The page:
By Kelly McGarry
Of course, neither of these art forms are anything new, both have been around for centuries and have different meanings depending on the different cultures of origin.
We’ve all seen pictures of people from around the world with mad tattoos and intimidating piercing; if you look around your local area you’re sure to find people are getting more creative with their own body art.
So, if we’re going to partake in this ancient form of expression we may as well know some of the history and important details about it.
Evidence of tattooing dates back thousands of years. Different cultures around the globe have used tattoos to signify all kinds of different things about themselves, their status, their heritage, or even to tell stories of their history.
Focusing on the history of our own ancestors, the Celts were one of many tribal people who took great pride in their permanent body painting.
The Celts moved across Western Europe around 1200 and 700 B.C. and arrived at the British Isles around 400 B.C. The method the Celts used for tattooing included using ‘Woad,’ which left a blue design on the skin.
We’ve all seen the beautiful Celtic patterns that are often used for decorating and giving a “new age” feel to typically plain trinkets, these are the kinds of patterns that would have been found tattooed on the Celts.
How is Tattooing Done?
These days tattoos are applied using a round tip needle, which is attached to a motorized instrument that holds up to 14 needles.
The needles insert color pigments into the middle layer of the skin. It can take minutes or several hours depending on the size and details of the design.
Always do exactly as your tattooist says for a start, too many people ignore the warnings from professionals and then wonder why their tattoo gets infected.
You will either be given a cream to use or recommended something to keep your tattoo clean and hydrated. Dried up tattoos are more likely to scab and flake, leaving you with a patchy picture.
If you can’t afford the branded stuff, Vaseline or even coconut oil lotion will do the trick.
If you’re considering getting a tattoo, consult someone who knows what they are talking about on the subject, talking to a professional tattoo artist is probably the best option.
Make sure you really want a tattoo for the right reasons, don’t get one just because everyone else is doing it or because you think it looks cool. The best tattoos are the ones that hold meaning for you.
Rachael McKee, 21, student: “I have a tattoo of an “Emily Rose” on my wrist, this is for my Nan, Emily Rose, who died a few years ago.”
Lucy Homer, 27, Addictions Consultant: “I’m having a tattoo designed which is meant to pay homage to my favorite horror movies.”
Stacy Jenner, 25, P.A: “The tattoo above my left breast is of a blue swallow and an anchor. This is because I have always had a thing about birds, especially swallows, I’m thinking of getting more so it follows a pattern.”
Like tattoos, the art of piercing has been around for countless years and used to represent a variety of different things for the people wearing them. Ever wondered what your piercing would actually mean in its culture of origin?
We tracked down some examples of the deeper meaning behind popular female piercing.
Cartilage of the ear: This piercing is meant to imply beauty and wealth, it is thought to have been used most in Africa, North America, south America, Indonesia and India.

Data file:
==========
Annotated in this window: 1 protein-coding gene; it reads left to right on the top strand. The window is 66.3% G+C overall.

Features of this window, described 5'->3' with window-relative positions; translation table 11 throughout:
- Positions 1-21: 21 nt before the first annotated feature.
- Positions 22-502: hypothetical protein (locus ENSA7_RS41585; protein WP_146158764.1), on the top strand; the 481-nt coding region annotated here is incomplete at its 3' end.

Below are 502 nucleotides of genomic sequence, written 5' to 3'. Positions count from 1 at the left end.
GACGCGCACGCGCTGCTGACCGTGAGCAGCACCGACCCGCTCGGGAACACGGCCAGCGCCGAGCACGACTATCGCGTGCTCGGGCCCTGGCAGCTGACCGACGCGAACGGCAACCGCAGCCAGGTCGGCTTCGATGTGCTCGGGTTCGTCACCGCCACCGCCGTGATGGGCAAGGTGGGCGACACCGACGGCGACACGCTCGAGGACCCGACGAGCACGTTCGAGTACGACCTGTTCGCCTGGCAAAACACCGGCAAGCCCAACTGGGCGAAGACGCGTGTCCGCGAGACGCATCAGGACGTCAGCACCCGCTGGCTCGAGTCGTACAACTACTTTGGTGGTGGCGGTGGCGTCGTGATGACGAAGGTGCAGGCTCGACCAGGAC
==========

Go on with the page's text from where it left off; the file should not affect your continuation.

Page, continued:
Eyebrow and Navel: Originally used in ancient Egypt as a sign of royalty.
Lips: In places like Australia, New Guinea and Africa this piercing is used to celebrate the passage from childhood to adulthood.
Nose: Used in India as a sign of beauty.
Tongue: This was used by the Mayans in a ritual to talk with the spirits of their ancestors.
Female Genitals (In case you were curious)-
Labia: Trukese women would pierce this place and attach a little bell to attract men.
Clitoris: This is actually a modern technique, which is said to enhance orgasms.
Nipple: 14th Century Bavarian women would have diamond studded rings through their nipples and would use them to attract men.
Although piercing isn’t as permanent as tattoos, you still need to consider carefully what piercing you get and who does it. Make sure you are dealing with a professional and do not attempt them yourself.
How is Piercing Done?
In case you didn’t know already, the method of piercing depends on where it’s located. One of the easiest is your earlobe because you can use a gun that inserts a stud straight in to your ear. [Editor’s note: although this isn’t the most hygienic way – a needle at a reputable piercing studio is best.]
Other piercing requires the flesh to be clamped and a needle inserted with the bar following shortly after.
Doing what the professionals say is vital since what you’re doing is placing pieces of metal into open wounds. If it’s not done right it is dangerous.
You will usually be told to move your piercing a little everyday and use disinfectant lotion to keep the piercing clean. Do not remove your piercing before you are told to, it will get infected or close up and then you’ll just have to spend more money getting it re-done.
Editor’s final note: No matter what you get pierced or tattooed on your body, never do anything you are not comfortable with. Only go somewhere clean, certified and do not be afraid or intimidated to ask questions or request to see their portfolio.
If a studio makes you uncomfortable or you are unsure about anything, leave! Don’t let anyone pressure you into anything. Finally, be creative and express yourself, that’s what it’s all about.
For more information, visit BME, an online source for body modification.